If you're wondering how a representative of a group that claims to 'invest in new thinkers and new ideas to address the next generation of challenges facing the United States,' can push a massive road expansion project when progressive thinkers understand that highway expansion has failed as a long-term answer to congestion, you're not alone. And let's be clear, if Mathews is serious about this project being a part of the president's stimulus plan, then he's talking about the widening plan that would devastate downtown South Pasadena to say nothing of the environmental damage as a welcome mat for truckers.
A key point here is the environmental impact one. Despite the sales pitch, the 710 expansion is mostly about providing inland access for the massive truck traffic coming out of the Port of Los Angeles. As America became more and more addicted to imports from the cheap labor states of Asia, truck traffic from Long Beach increased exponentially. To the point where the 710 corridor has become recognized as one of the most polluted in the U.S. And, of course, if the 710 tunnel is built that traffic will route onto the 210, blessing our neck of the San Gabriel Valley with the same kinds of air quality devastation seen in cities such as Bell, Paramount, and Compton.
Which, of course, is why the usual suspects have been trotted out in an attempt to explain it all away. This from something called the State Route 710 Tunnel Technical Study ...
In 2006, the Los Angeles County Metropolitan Transportation Authority (METRO) commissioned a Tunnel Feasibility Assessment Study, which concluded that constructing an underground tunnel to connect the SR-710 is feasible. Because a tunnel connection would relieve regional and local congestion, and improve air quality, it gained the support of METRO, the California Department of Transportation (Caltrans), the Federal Highway Administration (FHWA) and the Southern California Association of Governments (SCAG).
I don't know about you, but personally I think it's safe to assume that any conclusion this bunch comes up with is pretty much the opposite of what is popularly known as 'truth.'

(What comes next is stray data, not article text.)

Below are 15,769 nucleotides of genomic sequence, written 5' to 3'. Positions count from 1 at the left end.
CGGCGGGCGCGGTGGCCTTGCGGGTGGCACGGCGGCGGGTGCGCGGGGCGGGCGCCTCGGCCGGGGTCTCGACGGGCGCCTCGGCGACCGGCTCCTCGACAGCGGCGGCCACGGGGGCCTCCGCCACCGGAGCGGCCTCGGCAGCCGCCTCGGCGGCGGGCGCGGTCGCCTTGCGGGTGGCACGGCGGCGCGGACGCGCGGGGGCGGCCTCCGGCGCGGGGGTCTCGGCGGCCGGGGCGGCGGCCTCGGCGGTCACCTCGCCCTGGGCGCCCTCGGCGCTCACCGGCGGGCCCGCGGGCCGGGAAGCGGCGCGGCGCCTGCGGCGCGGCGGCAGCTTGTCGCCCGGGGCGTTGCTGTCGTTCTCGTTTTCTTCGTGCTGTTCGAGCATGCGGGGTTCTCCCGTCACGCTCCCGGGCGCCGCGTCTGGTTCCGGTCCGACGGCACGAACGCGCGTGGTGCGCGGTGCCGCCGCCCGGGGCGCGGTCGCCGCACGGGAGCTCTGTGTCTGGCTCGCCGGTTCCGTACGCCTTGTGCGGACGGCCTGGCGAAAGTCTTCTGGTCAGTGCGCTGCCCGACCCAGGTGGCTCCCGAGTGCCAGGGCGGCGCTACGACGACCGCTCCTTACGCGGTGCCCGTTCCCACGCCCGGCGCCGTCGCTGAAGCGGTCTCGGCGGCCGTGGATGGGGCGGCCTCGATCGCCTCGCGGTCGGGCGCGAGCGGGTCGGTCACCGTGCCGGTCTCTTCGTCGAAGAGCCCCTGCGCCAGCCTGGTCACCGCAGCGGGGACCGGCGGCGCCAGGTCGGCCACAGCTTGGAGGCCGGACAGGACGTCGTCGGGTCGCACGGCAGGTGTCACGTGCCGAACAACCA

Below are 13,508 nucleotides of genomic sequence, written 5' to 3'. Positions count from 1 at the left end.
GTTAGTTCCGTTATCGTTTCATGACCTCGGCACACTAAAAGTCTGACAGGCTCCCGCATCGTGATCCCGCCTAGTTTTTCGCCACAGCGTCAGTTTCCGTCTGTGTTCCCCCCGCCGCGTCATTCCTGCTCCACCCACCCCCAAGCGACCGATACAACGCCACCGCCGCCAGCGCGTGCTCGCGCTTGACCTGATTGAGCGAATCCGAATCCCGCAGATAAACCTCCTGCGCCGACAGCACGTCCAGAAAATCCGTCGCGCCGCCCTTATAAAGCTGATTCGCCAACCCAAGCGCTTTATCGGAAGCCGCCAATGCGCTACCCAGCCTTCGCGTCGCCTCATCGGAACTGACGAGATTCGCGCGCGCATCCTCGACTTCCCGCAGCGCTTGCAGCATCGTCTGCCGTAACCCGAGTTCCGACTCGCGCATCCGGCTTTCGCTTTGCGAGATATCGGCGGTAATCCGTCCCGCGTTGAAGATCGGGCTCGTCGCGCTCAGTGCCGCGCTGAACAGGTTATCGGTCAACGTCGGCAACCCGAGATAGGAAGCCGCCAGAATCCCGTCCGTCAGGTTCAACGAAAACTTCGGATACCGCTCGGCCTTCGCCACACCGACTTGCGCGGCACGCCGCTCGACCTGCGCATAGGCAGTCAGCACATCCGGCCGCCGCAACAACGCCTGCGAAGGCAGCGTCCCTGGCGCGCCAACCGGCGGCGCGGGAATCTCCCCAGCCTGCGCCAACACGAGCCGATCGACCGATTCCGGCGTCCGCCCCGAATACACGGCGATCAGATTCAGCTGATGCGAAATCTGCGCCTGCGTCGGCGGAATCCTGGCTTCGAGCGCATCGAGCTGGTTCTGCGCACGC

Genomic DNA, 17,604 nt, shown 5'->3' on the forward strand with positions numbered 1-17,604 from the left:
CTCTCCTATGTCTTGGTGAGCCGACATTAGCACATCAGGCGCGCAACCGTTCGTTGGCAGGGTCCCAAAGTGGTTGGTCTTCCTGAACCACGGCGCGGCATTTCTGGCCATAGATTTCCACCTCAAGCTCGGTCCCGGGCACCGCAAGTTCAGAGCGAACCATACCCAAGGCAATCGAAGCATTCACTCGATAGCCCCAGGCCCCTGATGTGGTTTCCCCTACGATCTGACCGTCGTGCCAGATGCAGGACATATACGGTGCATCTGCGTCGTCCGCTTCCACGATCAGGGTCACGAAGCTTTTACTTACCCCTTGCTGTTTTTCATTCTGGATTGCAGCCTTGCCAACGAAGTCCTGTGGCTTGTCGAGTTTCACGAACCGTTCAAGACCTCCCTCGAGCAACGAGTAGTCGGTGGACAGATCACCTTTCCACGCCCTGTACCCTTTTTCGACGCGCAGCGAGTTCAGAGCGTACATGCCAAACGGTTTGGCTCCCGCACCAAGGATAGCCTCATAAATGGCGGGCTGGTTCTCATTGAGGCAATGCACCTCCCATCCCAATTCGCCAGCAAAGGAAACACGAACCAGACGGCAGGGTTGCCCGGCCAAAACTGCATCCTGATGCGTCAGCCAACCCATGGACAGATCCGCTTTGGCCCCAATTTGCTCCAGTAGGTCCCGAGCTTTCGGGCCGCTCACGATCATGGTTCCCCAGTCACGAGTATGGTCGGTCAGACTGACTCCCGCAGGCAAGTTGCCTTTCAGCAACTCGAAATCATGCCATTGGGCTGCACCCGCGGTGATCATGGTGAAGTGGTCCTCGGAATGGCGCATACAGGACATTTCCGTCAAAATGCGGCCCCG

The air quality claim of the 710 Tunnel Technical Study is little more than propaganda designed to help sell what is locally an immensely unpopular project. And people are speaking out. An article in the San Gabriel Valley Tribune (10/30/07 - "Researcher: Tunnel could lead to more pollution") discussed the findings of Rob McConnell, the deputy director of the USC-UCLA Children's Environmental Health Center.
Rob McConnell ... told officials that heavy stop-and-go traffic inside the tunnel could raise pollution levels levels significantly within South Pasadena. It could also potentially pose health risks to people living, working, and attending schools near the freeway, he said ... Children who lived within 550 yards of a freeway for the first 10 years of their lives grow up to have lower lung capacity than their peers who live a mile away, the USC study showed . McConnell said previous USC-UCLA studies have shown children living within a block of a freeway have an 89 percent chance of developing asthma than those not living near major traffic arteries ... plans for the 710 tunnel show the proposed freeway "is going to cut quite close to various schools," he said.
A report put together by Friends of the Earth called Road To Ruin, which lists its 27 worst highway projects in the country, had this to say about how the 710 tunnel would impact our air quality (pgs. 10, 11):
Though SR 710 supporters claim that the highway would improve air quality, the South Coast Air Quality Management District criticized Caltrans' use of an obsolete air pollution emission model, and the EPA has criticized numerous flaws in Caltrans' analysis of SR 710's impact on air quality and communities. A federal district court based its 1999 injunction against the project partly on flaws in Caltrans' emissions analysis ... SR 710 is projected to double the number of vehicle trips through the corridor - to 200,000 per day - and many of those vehicles would be diesel trucks. The Air Quality Management District's 2002 Multiple Air Toxics Exposure Study found that air pollution-related cancer risk was elevated across the Los Angeles Basin; that cars, trucks and other vehicles were primary sources of some carcinogenic air pollutants; and that the highest risk often occurred near major roads.
One more thought. Do you recall SCAG's claim that high-density housing would somehow help obviate the traffic congestion that bedevils our part of the world? Well, here is its ancillary. More car and truck traffic will help improve air quality.
Even George Orwell would be amazed by these guys.